Other formats

    TEI XML file   ePub eBook file  


    mail icontwitter iconBlogspot iconrss icon

Nelson Historical Society Journal, Volume 6, Issue 3, 2000

Memories Of Griffins

page 56

Memories Of Griffins

My earliest recollection, as a new arrival into Nelson city in 1960 cycling to work from Washington Valley, is of first passing Kirkpatrick's factory and being greeted with the raspberry jam, vegies, fruit and tomato sauce smells. Then round into Trafalgar Square, where Harley's brewery was filling the early morning air with the strong smell of boiling hops, yeast and malt. Finally down Nile Street where, as I came closer to Griffins, the cool southeaster brought a heavy-laden aroma that was a combination of hot milk chocolate and peppermint flavoured Oddfellows.

Eight o'clock start at Griffins was the beginning of a new day not only for us, but also for several other local businesses which depended on our steam whistle to announce 'time to start.' The Nelson Paint Company, Harley's cordial factory and Russell's furniture manufacturing in Bridge Street, together with Harry Coltmans and Webley's timber yard in Alma Lane, all confessed to starting and stopping in unison with our steam whistle time signals. On many a cold winter's morning the nine-o'clock starters were encouraged to stay snuggled up in bed until the last minute, after hearing the whistle's first blast.

Griffins was a good firm to work for, with good staff-worker relations, and what a great collection of people to work with. Management asked for, and got, an honest day's work for an honest day's pay. Loyalty and cooperation were given and received. Attendance was good and punctuality, recorded by the time-clock, was commendable.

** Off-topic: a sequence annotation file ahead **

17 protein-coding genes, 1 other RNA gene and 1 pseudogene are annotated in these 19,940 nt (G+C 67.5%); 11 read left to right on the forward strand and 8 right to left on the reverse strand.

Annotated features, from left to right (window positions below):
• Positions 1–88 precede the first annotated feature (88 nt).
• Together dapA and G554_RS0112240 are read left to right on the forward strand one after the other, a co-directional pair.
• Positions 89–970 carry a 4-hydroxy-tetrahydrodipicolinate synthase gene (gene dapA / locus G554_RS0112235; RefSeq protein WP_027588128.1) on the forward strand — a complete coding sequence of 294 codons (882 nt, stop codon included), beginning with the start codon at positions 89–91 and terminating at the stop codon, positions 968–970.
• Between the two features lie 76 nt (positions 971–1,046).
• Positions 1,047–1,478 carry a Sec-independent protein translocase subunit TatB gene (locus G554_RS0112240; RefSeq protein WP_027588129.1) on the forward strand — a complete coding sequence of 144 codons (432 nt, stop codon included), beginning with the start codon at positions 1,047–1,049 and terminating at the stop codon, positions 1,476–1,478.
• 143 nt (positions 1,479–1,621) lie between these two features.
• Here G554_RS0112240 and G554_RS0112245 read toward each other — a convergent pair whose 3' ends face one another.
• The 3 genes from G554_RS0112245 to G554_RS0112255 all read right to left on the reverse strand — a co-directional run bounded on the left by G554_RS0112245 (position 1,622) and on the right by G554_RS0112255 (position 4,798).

It was inevitable, where a large group of people worked, that sport became predominant. Challenges were issued, and who better to challenge than our old friends at Sealords. Friendly games between the workers at Griffins and Sealords were a wonderful experience, kilograms of muscle and grams of skill. Wonderful times, and to many of us Neale Park will never be the same again. Snooker, pool or darts, whenever an evening was wanted, who accepted the challenge? Yes, Sealords of course and, when the steam whistle blew for the final time, the whole city regretted the decision, but I'll bet no one more so than who? Yes, Sealords.

The Prince Albert was next-door neighbour for 100 years with never a dull moment and never a cross word. Watering-hole, oasis, second home for page 57
Griffin's factory 1987. (Nelson Evening Mail Collection, Nelson Provincial Museum)

Griffin's factory 1987. (Nelson Evening Mail Collection, Nelson Provincial Museum)

page 58many, with doors always open and a friendly word for all. For the Christmas break-up and end of year party there would be sixty or seventy of us in the back bar, all talking at once, all saying Merry Christmas at once, some for the last time having, regretfully, reached the three-score and five years time limit. All departing with that bond of union and relationship which had developed during their many years together.

At work it was management who had the say, but at play our social club made the arrangements about where to go and what to do. Nelson's New Year celebrations, the Mardi Gras, the boat races down the Maitai River, who was always there? Yes Griffins, flour-bombs and all, and who else? Sealords of course.

There were wine trails, trips down the Marlborough Sounds, long weekends in Greymouth, with our social club getting us there, and back. How many will remember the two parties that traversed the Heaphy Track? Eight each way and swapping bus keys at the half-way hut. Trips like that kept us together, made us realise the value of each other, taught us about life.

Now, several years later, Griffins has gone but something still lives on, in meetings in the street, at the races or in the supermarket, with a friendly wave, stop for a chat, reminiscences about bygone days and sentimental journeys never to come again.

We thank you, John and Charlotte Griffin and your seven children, the Isle of Wight's loss and Nelson's gain.